Metabolic syndrome

Metabolic syndrome

What is metabolic syndrome ?

Metabolic syndrome is a specific clinical condition characterized by the concurrent presence of 3 or more cardiovascular risk factors in an individual.

About 47 million adults in the U.S.A. (about 15% of the entire population) are affected by the metabolic syndrome and this number is increasing every day. This increase in the number of patients with this syndrome is caused by the increase number of obese individuals. In Italy, about 25% of men and 27% of women (about 14 million individuals) are affected by this syndrome.

The following 5 conditions are metabolic risk factors for the cardiovascular system (heart, arteries, veins). An individual may present a single one of these factors but they normally tend to show in groups. The metabolic syndrome is diagnosed when an individual presents at least 3 risk factors for cardiovascular diseases:

  • a large waistline: more than 102 centimeters in men and more than 88 centimeters in women. This condition is also known an abdominal obesity: the excessive fat in the abdominal area is a higher risk factor for cardiac diseases than excessive fat in other body parts, such as the thighs;
  • a high level of triglycerides in the bloodstream (over 150 mg/dl);
  • a low level of HDL cholesterol (HDL is the good kind of cholesterol and it is related to high density lipoproteins) in the bloodstream: 40 mg/dl in men, 50 mg/dl in women;
  • arterial hypertension (high blood pressure): over 130/85 mm Hg;
  • high levels of glycaemia in the bloodstream on an empty stomach: over 110 mg/dl stadium IFG. A slightly high level of glycaemia may be a sign of early onset diabetes;
  • BMI (body mass index) >30

BMI = weight (in kg)/squared height (in meters)

Example: if your weight is 100 Kg and your height is 1,75 m your BMI is 100 : (1,75 x 1,75) = 32,65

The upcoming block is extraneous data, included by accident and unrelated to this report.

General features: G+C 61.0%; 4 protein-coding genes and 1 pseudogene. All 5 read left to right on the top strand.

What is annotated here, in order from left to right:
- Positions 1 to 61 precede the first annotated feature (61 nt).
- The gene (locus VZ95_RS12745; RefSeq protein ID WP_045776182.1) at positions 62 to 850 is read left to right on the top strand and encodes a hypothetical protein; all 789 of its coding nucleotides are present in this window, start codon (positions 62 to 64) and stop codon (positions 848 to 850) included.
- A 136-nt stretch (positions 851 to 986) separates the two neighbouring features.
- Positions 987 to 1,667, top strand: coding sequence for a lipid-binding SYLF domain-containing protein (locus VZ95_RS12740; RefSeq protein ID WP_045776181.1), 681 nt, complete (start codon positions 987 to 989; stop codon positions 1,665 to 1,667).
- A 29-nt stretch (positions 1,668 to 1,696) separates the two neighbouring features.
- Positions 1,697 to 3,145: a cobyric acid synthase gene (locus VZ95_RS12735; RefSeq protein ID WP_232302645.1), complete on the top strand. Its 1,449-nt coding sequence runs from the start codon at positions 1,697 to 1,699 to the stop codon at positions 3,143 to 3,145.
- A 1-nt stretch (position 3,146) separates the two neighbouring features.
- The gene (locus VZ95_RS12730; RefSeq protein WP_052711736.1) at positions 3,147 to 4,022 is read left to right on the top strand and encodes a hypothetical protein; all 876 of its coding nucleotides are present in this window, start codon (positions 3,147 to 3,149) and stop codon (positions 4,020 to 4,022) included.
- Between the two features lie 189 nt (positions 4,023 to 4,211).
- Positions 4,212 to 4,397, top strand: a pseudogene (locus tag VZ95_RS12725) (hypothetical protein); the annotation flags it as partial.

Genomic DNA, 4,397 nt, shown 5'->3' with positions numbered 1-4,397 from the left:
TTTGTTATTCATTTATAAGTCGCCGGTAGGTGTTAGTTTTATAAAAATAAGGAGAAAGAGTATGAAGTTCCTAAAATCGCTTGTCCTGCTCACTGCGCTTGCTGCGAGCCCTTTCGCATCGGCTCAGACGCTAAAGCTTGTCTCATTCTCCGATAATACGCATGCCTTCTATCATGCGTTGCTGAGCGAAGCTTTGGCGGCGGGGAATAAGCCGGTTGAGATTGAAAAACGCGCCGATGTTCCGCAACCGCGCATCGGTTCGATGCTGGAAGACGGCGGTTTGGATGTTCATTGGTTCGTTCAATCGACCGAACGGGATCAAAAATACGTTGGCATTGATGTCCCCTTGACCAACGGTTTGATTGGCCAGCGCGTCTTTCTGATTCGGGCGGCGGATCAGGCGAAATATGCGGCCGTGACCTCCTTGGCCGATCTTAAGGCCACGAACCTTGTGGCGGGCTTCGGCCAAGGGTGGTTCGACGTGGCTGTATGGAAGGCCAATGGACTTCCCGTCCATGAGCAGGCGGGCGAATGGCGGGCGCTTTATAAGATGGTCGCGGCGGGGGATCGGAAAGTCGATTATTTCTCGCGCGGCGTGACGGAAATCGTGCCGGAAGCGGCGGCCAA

The probability of developing cardiovascular pathologies, diabetes or ictus increases if more than one of these symptoms is present.

An individual with metabolic syndrome generally incurs in twice the risk of developing cardiac pathologies and in five times the risk of developing diabetes if compared to a healthy person. Other risk factors also increase the probability of incurring in cardiac pathologies:

  • an elevated level of LDL cholesterol (bad cholesterol: it is connected to low density lipoproteins),
  • the history of diabetes in the family: it is more common to incur in the metabolic syndrome if there are cases of type 2 diabetes in the family or if the mother has diabetes during the pregnancy,
  • smoking,
  • race: Hispanics and Asians are more prone to the metabolic syndrome than other races,
  • age: starting from 45 in men and 55 in women,
  • resistance to insulin*.

*Normally, the digestive system divides certain food we ingest into sugars (glucose). The bloodstream transports the glucose to the tissues where the cells use it as an energetic substratum with the aid of insulin. In individuals with insulin resistance, the cells do not respond normally to the insulin and the glucose cannot enter the cells easily. The body reacts by producing more and more insulin in order to help the glucose enter the cells, but the result is that the levels of glucose and insulin in the bloodstream end up being higher than what is considered normal. Even though these levels might not be high enough for the individual to be considered diabetic, elevated levels of glucose interfere with the organism’s processed: the elevated levels of insulin increase the levels of triglycerides and of the other lipids in the bloodstream and they also interfere with the work of the kidney’s causing a higher blood pressure.


Having the metabolic syndrome means suffering from several metabolic disturbs at the same time. Individuals with this pathology do not have specific symptoms:

  • they are overweight or obese with significant levels of fat around the waistline,
  • they suffer from hypertension,
  • they have an elevated level of triglycerides and fats in their bloodstream and they have low levels of HDL cholesterol,
  • they have an excessive level of glycaemia on an empty stomach.

How is the metabolic syndrome treated?

The therapy for the metabolic syndrome consists in curing the single pathologies, although prevention is the first therapy one should adopt. A physician may cure the single pathologies with prescription drugs, but many factors can be controlled or changed by adopting a healthier lifestyle:

  • physical activities: doctors recommend 30 to 60 minutes of moderate physical activity per day (for example walking speedily),
  • weight loss: losing 5 to 10% of one’s body weight may reduce the levels of insulin and the blood pressure,
  • healthy diet: eating lots of fruits and vegetables, choosing lean white meats or fish instead of red meats, avoiding canned foods or fried foods, eliminating salt and trying other herbs and spices. The Mediterranean died is our best ally,
  • stop smoking,
  • program regular checkups, monitor the blood pressure, the cholesterol and glycaemia levels.